Patricia Goodwin: Writer

Reviews

Holy Days

"Holy Days, by Patricia Goodwin, is a difficult book. It is a novel that has the unmistakable feel of a memoir. Gloria Wisher is born into an Italian-American family in East Boston, where she feels loved and protected by her large, loving extended family. From this safe nest, she is uprooted when her immediate family moves to Revere, Boston's gritty suburb.

Moving is an uprooting experience for a child at best. Moving from a city to a suburb can be a cultural shock. Growing up an intelligent woman in a family that does not value education for girls is difficult. Becoming a woman during the 1960s was fraught with difficulties and clashes with parental mores and morals. But adding sexual abuse to the mix makes for a toxic environment, one that could easily destroy a young woman in so many ways.

So Holy Days is a triumphant novel at its heart. Goodwin describes the North Shore area, which Gloria explores as she grows old enough to do so, and immediately puts anyone old enough to remember the 60s right back there! There is a caution for the reader: That attractive young girl? The one who, with her girl friend in tow, is laughing and flirting, seemingly without a care in the world? She may be concealing the most shocking secrets - shameful things done to her in her home. And her reactions may be confused as she sometimes experiences pleasure as well as shame, and wonders if there is something wrong with her, if she somehow invites the abuse. .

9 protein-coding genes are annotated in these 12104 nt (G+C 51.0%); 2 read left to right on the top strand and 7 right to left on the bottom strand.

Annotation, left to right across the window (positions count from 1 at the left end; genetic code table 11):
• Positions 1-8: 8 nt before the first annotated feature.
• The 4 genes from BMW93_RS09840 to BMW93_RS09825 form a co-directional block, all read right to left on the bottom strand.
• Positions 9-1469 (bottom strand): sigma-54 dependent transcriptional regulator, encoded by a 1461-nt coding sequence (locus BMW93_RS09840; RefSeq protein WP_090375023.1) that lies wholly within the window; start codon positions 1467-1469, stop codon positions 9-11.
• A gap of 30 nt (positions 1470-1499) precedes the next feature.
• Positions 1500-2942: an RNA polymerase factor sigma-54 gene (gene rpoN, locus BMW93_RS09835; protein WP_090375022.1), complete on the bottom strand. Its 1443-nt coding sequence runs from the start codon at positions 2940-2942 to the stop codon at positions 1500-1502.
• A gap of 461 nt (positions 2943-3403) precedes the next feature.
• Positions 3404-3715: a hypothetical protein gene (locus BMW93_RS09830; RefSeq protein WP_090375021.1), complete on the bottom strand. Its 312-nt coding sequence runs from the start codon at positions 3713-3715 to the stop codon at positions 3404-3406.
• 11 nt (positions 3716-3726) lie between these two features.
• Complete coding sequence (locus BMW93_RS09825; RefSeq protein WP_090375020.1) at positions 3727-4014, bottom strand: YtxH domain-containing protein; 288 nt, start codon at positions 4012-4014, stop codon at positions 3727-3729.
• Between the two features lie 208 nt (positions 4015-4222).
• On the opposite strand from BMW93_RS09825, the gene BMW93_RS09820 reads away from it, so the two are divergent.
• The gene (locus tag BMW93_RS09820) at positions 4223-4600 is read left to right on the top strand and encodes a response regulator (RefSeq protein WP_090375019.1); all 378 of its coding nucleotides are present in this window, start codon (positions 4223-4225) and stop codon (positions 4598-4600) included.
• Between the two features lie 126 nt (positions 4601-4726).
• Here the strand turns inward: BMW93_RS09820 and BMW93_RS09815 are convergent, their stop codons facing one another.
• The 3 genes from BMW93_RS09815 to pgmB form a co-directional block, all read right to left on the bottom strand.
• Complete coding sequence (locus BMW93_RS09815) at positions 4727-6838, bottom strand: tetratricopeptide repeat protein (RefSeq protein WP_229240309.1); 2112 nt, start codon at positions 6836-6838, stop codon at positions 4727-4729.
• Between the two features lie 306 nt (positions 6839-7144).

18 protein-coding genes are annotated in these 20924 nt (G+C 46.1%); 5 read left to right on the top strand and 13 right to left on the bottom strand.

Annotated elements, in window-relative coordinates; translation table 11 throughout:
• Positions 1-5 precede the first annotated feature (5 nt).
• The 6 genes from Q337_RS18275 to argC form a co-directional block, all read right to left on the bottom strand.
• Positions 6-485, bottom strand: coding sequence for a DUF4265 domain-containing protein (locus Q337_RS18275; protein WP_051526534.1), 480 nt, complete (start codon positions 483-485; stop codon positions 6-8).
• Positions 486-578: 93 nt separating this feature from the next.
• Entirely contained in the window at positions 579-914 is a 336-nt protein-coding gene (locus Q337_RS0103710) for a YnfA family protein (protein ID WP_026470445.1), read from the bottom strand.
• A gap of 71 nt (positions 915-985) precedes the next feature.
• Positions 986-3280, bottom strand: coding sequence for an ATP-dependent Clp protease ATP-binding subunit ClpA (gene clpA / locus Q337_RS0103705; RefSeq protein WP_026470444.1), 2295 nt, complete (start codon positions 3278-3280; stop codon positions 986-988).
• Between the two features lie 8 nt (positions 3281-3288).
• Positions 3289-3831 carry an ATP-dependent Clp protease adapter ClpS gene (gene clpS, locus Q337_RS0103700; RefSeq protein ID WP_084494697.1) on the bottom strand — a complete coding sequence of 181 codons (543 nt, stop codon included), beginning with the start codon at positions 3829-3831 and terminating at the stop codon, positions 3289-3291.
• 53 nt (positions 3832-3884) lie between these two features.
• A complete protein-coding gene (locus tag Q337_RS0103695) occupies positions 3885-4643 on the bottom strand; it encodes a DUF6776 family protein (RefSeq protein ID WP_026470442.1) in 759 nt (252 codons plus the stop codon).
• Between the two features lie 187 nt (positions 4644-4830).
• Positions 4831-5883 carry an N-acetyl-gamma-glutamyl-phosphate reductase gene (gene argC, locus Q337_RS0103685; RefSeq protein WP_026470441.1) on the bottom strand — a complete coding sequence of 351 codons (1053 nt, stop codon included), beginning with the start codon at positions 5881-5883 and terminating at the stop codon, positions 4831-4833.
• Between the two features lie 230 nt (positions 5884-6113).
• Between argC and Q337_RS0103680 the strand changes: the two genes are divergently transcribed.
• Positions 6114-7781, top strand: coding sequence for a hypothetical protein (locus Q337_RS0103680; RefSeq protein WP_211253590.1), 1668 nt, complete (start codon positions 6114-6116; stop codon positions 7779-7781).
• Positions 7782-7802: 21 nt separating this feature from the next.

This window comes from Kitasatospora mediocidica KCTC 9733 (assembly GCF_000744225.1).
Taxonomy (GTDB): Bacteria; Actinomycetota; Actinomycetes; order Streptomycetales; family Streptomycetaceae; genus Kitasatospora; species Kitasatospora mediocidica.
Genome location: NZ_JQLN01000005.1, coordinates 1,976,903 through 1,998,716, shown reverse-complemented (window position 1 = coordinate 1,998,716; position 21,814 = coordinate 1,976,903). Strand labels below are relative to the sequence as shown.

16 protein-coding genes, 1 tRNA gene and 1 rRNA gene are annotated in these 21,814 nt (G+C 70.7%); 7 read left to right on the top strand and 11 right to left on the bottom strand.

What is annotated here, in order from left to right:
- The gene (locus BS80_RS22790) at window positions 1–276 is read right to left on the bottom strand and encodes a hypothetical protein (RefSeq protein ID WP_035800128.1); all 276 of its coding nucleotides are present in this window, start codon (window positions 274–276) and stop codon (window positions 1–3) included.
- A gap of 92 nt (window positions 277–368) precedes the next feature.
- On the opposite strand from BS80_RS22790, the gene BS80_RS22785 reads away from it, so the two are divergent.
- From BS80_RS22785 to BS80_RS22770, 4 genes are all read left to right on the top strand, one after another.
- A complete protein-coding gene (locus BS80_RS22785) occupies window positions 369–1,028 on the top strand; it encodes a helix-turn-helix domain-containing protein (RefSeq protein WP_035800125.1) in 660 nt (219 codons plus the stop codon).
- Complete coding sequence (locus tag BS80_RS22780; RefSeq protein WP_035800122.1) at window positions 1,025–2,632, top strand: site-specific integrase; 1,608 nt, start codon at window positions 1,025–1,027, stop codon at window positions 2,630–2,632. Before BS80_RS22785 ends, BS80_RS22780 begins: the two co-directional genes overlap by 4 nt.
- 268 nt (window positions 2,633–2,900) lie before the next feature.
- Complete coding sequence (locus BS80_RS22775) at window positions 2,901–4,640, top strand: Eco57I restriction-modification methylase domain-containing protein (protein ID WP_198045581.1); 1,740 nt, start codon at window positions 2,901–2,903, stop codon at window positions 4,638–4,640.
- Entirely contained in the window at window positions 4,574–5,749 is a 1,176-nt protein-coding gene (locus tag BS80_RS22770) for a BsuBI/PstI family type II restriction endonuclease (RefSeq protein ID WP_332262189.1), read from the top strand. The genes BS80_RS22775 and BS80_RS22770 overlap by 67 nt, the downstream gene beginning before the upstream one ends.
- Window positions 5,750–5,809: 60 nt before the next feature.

Holy Days stands as a tribute to its author and to all the young girls who have managed to grow up strong despite hideous secrets in their pasts. “

Priscilla Herrington


Not an easy book to read. Life can beautiful and brutal, and so it is with this book. The writing is exquisite, and much of the subject matter is hard to take. If you read the whole thing, you're entitled to consider yourself brave, or at least tough. It must have been difficult to write.

It is still beautiful.

Kathy


If Patricia Goodwin were a man, I would most probably not be writing this review. I would be reading it--in the NY Times, the LA times--there would be a possible movie deal. No need to add my name to the list.

But Holy Days , a poetic and sometimes difficult description of growing up in Revere, MA, could not be written by a man. It is a woman's coming of age story. A gifted, intelligent and beautiful woman, surrounded by depression, violence and rape. How she survives to achieve her dreams is worth knowing about as her many perpetrators die in the violent and depressing way that they lived.

It is, in my wide experience of books, a rare book. Why? Because most intelligent people can identify with the protagonist, but they would never be able to endure the environment in which she lives. A rough Jack Kerouac predictably writes Holy Days and continues the life he was born into. But Gloria Wisher cannot continue into poverty, disrespect, and abuse.

So this is a story of transformation or how one woman climbed out of the dark, dark places she endured, into a place of safety and light. It is a rare story because not many women can do what she did. Nor can they tell the story in the beautiful language of Ms. Goodwin. But unfortunately, every woman can relate to the abuse. And that's what makes this book worth reading.

Vishishta, CA